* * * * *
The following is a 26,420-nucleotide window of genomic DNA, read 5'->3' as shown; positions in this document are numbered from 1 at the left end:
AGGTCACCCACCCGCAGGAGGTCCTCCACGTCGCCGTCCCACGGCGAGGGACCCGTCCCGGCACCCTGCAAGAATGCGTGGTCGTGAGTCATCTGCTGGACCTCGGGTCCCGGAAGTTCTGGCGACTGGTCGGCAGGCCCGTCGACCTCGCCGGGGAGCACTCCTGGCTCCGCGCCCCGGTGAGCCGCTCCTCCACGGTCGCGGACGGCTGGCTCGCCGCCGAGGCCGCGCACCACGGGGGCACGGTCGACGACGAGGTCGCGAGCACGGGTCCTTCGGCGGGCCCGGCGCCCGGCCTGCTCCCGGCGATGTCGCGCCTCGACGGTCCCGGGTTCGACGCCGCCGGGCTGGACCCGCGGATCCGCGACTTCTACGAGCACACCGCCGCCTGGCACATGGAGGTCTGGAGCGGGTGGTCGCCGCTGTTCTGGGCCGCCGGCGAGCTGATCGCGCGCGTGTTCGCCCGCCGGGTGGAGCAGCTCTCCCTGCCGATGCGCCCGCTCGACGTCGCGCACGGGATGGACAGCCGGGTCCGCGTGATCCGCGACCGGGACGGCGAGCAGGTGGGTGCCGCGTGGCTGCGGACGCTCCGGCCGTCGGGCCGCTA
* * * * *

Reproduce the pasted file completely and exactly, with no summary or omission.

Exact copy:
The following is a 26,420-nucleotide window of genomic DNA, read 5'->3' as shown; positions in this document are numbered from 1 at the left end:
AGGTCACCCACCCGCAGGAGGTCCTCCACGTCGCCGTCCCACGGCGAGGGACCCGTCCCGGCACCCTGCAAGAATGCGTGGTCGTGAGTCATCTGCTGGACCTCGGGTCCCGGAAGTTCTGGCGACTGGTCGGCAGGCCCGTCGACCTCGCCGGGGAGCACTCCTGGCTCCGCGCCCCGGTGAGCCGCTCCTCCACGGTCGCGGACGGCTGGCTCGCCGCCGAGGCCGCGCACCACGGGGGCACGGTCGACGACGAGGTCGCGAGCACGGGTCCTTCGGCGGGCCCGGCGCCCGGCCTGCTCCCGGCGATGTCGCGCCTCGACGGTCCCGGGTTCGACGCCGCCGGGCTGGACCCGCGGATCCGCGACTTCTACGAGCACACCGCCGCCTGGCACATGGAGGTCTGGAGCGGGTGGTCGCCGCTGTTCTGGGCCGCCGGCGAGCTGATCGCGCGCGTGTTCGCCCGCCGGGTGGAGCAGCTCTCCCTGCCGATGCGCCCGCTCGACGTCGCGCACGGGATGGACAGCCGGGTCCGCGTGATCCGCGACCGGGACGGCGAGCAGGTGGGTGCCGCGTGGCTGCGGACGCTCCGGCCGTCGGGCCGCTA